Bobby Brown Reaches Settlement in Defamation Lawsuit Over Bobby Kristina Biopic

Suit alleged that TV One “knowingly and maliciously” used singer’s persona and life, and that the movie “contains defamatory and untrue depictions” of him.

bobby brown
Getty Images

Bobby Brown has made nice with TV One over the network’s portrayal of him in a movie about his deceased daughter Bobbi Kristina Brown.

Court papers filed Friday indicate that Brown has reached a settlement in the suit, which he and the Estate of Bobbi Kristina Brown filed in September.

“The Court having been advised that all claims asserted herein have been settled in principle … it is ORDERED that the above-entitled action be and is hereby dismissed and discontinued,” the papers read, adding that the case can be reopened within 30 days if the settlement is not consummated.

The terms of the settlement were not disclosed in the court papers. TheWrap has reached out to a spokesperson for TV One and to Brown’s attorney for comment.

Brown’s $1 million-plus complaint alleged that TV One “knowingly and maliciously” used his persona and life, and that the movie “contains defamatory and untrue depictions” of him.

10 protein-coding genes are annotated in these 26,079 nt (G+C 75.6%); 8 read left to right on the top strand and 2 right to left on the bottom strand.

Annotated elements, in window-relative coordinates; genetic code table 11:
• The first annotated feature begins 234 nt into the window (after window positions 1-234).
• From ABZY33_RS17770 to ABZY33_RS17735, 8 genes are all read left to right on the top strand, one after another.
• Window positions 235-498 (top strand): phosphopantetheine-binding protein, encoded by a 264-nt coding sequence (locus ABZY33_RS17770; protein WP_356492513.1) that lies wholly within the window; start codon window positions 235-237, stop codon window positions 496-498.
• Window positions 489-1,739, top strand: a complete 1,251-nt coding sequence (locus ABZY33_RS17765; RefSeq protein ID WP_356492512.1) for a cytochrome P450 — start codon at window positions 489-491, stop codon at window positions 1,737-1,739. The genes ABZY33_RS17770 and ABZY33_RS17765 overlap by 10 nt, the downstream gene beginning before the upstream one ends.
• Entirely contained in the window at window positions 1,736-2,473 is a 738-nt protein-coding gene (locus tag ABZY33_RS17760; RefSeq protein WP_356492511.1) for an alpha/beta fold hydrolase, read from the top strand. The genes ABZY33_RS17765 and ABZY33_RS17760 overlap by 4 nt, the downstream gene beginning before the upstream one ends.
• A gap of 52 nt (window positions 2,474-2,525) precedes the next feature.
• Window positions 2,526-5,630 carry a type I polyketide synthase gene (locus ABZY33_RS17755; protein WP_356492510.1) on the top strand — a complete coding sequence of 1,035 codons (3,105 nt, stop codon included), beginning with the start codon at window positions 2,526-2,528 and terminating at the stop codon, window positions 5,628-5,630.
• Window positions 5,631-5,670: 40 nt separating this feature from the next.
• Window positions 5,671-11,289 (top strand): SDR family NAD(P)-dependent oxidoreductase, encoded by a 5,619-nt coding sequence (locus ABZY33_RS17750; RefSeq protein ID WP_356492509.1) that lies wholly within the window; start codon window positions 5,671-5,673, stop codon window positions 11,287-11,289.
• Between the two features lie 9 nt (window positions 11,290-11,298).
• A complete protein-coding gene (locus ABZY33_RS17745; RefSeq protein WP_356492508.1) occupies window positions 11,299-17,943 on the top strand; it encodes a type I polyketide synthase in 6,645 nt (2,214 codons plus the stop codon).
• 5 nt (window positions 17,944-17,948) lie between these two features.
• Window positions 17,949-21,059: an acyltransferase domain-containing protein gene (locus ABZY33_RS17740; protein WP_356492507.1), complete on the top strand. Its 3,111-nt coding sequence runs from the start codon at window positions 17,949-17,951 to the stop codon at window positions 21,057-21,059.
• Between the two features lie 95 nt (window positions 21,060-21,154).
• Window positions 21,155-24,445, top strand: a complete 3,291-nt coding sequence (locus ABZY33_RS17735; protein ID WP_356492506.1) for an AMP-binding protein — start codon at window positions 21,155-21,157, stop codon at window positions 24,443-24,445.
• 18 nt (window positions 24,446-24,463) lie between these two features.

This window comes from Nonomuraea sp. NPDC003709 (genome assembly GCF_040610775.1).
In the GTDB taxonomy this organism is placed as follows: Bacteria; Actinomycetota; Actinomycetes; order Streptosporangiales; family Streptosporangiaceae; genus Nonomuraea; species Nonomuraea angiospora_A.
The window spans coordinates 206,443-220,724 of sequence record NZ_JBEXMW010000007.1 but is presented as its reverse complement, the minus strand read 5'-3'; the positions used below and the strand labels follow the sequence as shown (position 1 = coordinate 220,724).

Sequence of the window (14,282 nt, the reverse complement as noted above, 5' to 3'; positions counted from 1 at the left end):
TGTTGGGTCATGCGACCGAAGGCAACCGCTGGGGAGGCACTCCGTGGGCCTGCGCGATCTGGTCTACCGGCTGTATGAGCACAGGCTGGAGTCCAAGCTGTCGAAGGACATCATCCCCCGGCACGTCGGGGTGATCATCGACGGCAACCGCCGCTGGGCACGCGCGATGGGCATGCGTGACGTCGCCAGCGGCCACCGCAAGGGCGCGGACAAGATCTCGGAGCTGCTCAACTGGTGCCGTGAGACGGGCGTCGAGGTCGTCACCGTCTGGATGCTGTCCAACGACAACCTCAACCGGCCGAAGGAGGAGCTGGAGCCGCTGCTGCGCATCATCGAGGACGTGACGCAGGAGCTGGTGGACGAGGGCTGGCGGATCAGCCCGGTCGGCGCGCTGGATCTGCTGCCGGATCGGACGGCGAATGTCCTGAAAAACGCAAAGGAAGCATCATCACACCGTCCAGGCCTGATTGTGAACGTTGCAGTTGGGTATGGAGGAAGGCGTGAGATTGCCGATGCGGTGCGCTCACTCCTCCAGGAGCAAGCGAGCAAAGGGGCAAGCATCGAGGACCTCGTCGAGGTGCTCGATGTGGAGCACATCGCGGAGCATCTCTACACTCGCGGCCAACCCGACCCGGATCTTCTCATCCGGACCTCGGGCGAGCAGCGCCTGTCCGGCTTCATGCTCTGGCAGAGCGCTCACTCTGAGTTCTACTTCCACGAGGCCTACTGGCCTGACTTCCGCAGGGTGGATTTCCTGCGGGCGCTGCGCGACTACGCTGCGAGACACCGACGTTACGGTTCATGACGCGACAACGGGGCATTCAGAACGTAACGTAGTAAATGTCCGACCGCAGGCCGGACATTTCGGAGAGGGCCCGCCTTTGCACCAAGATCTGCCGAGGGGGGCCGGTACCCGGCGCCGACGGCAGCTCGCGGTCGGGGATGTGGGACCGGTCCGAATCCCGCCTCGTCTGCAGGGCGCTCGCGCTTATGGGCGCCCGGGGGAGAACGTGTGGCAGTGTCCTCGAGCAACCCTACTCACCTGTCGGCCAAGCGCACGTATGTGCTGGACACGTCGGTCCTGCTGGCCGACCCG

“The Defendants’ movie and the script writing are libelous and slanderous toward” Brown, the suit read.

The suit also alleged that the film uses information that its producers obtained while working on the Bravo reality series “Being Bobby Brown,” in violation of a confidentiality agreement.

Among the alleged defamatory depictions: “[T]he Defendants’ movie contains defamatory untrue depictions of [Bobby] having dinner with [Bobbi Kristina] and scenes suggesting that [Brown] does not love his daughter or is committed to his daughter.”

In October, Brown lost a bid to block “Bobbi Kristina,” which ultimately premiered on TV One on October 8.

Bobbi Kristina Brown, the daughter on Brown and deceased singer Whitney Houston, was found unconscious in the bathtub of her Georgia home on Jan. 31, 2015, and died on July 26, 2015 at age 22 after clinging to life for six months.

Pamela Chelin contributed to this report.